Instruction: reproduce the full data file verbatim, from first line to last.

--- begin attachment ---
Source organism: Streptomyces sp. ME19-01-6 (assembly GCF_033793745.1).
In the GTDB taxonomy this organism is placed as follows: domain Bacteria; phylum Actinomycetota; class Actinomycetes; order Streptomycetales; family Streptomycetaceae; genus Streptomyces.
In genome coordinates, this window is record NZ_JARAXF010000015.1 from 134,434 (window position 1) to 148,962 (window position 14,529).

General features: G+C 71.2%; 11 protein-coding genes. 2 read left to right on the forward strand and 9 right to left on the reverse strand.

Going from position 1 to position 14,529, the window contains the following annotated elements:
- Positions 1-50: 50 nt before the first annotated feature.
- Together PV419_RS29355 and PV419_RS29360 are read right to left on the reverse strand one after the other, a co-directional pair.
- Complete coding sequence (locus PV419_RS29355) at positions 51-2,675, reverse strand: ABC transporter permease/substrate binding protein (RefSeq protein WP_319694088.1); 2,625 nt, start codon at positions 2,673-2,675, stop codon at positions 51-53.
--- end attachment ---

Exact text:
Source organism: Streptomyces sp. ME19-01-6 (assembly GCF_033793745.1).
In the GTDB taxonomy this organism is placed as follows: domain Bacteria; phylum Actinomycetota; class Actinomycetes; order Streptomycetales; family Streptomycetaceae; genus Streptomyces.
In genome coordinates, this window is record NZ_JARAXF010000015.1 from 134,434 (window position 1) to 148,962 (window position 14,529).

General features: G+C 71.2%; 11 protein-coding genes. 2 read left to right on the forward strand and 9 right to left on the reverse strand.

Going from position 1 to position 14,529, the window contains the following annotated elements:
- Positions 1-50: 50 nt before the first annotated feature.
- Together PV419_RS29355 and PV419_RS29360 are read right to left on the reverse strand one after the other, a co-directional pair.
- Complete coding sequence (locus PV419_RS29355) at positions 51-2,675, reverse strand: ABC transporter permease/substrate binding protein (RefSeq protein WP_319694088.1); 2,625 nt, start codon at positions 2,673-2,675, stop codon at positions 51-53.